This winter, I did something out of the ordinary for me: I picked up a set of needles and joined the ranks of knitters worldwide. I’ve never thought of myself as “crafty,” but I’m finding the soft wools in vibrant colors irresistible. I’ve made a cowl, a fleet of hats (including a striped one that makes me look straight out of Where’s Waldo?), a simple lace scarf, and a cozy lap blanket.
I’ve also made a whole lot of errors. I’ve ripped out, reknit, or completely started over zillions of times. Finally, I took a class called “How to Fix Your Mistakes 101” at a local yarn shop. One handy trick they taught was putting in a “lifeline.” You weave a different-colored yarn through each loop of an entire row of your knitted fabric. That way, if your simple mistake becomes what I call a “beginner’s conundrum,” you can rip out the fabric down to the lifeline, but that thread stops further damage. The needles go back into the loops, and off you go. Genius.
The whole time I was editing this issue, I was thinking about lifelines—literal and metaphoric—and started seeing them everywhere. I don’t mean that we are all making huge mistakes that need major corrections, but that there are lines of support that run through our experiences to help hold everything together.
The first one I spotted made me laugh out loud. I encountered it reading the unedited interviews for our cover story, “The Generations of Ethos.” (The reminiscences of five decades of Ethos activism and sisterhood are well worth your attention, incidentally.) This “lifeline” story was told to interviewer Hilary Hurd Anyaso ’93 by Dominique Hazzard ’12.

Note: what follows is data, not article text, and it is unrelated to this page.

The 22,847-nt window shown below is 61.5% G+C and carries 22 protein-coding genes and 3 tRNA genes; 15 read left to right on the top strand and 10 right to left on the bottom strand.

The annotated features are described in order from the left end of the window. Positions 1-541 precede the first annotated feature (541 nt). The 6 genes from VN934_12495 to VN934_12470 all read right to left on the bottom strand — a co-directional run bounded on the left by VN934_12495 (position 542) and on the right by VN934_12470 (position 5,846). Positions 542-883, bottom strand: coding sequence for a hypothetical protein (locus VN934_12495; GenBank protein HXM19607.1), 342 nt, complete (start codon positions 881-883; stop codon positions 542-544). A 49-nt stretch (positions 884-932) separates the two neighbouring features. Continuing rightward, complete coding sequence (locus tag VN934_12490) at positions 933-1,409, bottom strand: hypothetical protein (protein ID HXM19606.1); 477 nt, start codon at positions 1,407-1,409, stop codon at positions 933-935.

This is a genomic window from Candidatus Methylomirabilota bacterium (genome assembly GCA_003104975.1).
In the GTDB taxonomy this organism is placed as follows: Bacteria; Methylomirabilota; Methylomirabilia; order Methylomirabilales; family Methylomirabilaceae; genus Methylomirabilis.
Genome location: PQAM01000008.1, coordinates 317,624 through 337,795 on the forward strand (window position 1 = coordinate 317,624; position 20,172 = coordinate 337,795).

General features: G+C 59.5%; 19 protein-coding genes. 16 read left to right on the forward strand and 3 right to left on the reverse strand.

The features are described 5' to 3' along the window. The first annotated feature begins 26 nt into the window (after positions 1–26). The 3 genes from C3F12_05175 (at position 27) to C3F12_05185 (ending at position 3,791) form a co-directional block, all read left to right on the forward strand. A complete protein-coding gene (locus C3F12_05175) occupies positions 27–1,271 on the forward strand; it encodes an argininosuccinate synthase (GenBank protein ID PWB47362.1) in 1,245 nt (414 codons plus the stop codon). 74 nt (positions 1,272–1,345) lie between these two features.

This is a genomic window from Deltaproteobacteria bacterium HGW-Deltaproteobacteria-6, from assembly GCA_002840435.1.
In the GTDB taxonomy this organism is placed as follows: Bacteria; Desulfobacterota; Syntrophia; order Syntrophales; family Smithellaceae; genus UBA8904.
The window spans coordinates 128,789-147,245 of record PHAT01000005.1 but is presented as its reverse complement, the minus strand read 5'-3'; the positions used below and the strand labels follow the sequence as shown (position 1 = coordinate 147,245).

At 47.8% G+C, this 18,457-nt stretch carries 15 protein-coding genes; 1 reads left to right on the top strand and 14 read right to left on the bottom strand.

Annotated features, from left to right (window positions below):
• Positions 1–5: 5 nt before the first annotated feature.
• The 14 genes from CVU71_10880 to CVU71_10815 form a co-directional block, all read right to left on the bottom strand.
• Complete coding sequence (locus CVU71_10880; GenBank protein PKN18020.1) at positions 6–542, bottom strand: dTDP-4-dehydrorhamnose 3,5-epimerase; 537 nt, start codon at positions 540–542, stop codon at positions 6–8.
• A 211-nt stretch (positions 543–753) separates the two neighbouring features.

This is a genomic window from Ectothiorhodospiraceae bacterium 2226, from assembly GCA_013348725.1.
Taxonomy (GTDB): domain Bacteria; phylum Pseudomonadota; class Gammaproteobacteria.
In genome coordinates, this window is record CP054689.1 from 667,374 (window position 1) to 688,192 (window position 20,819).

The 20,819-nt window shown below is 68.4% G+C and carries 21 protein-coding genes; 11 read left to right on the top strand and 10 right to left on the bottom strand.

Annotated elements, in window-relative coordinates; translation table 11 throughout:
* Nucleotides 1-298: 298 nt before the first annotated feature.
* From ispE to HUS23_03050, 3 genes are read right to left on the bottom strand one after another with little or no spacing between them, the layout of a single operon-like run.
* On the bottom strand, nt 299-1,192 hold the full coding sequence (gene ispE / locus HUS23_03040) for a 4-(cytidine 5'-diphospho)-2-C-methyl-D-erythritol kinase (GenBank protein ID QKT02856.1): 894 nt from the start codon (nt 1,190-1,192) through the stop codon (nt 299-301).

Dominique went on a field trip to a bog for one of her classes and fell in. I’ll let her pick up the tale: “You know, bog water’s acidic. My legs are starting to itch. … And so I’m in the bus, and I’m like, I can’t do this anymore. This is really irritating my legs. So I take off my pants. I put my poncho around me. And then when we get to campus, I’m like, how am I going to get off this bus with no pants? So I go on email—we had First Class back in my day—[to] the Ethos members-only forum. And I’m like, ‘Listen, y’all. I need somebody to bring me some pants right now.’” Joy Clarke ’11 saved the day and met the bus with a perfect pair of pants.
More seriously, others interviewed for the Ethos article spoke movingly of the strength this vital organization gave them through their Wellesley years—particularly commenting about the relationships it fostered. “Ethos was the place where one could take a deep breath and relax,” Alyce Jones Lee ’81 remembers. And Shukri Abdi ’01 adds, “I would not have made it through my first year if I hadn’t had my Ethos friends. I would not have, full stop.”
Elsewhere in the magazine is a poignant account by Heather Long ’04 of being on the Las Vegas Strip the night of the mass shooting in October 2017 (“Witness to the Survivors”). One of the first journalists there, she doled out small acts of compassion as she worked. In an emergency room, she connected with a gunshot victim whose picture was carried around the world on her tweets. The two have stayed in touch. As Heather writes, “There’s a bond that happens in these terrible moments, a small reminder that humanity still exists.”
Wishing all of you threads of humanity that weave through the fabric of your lives.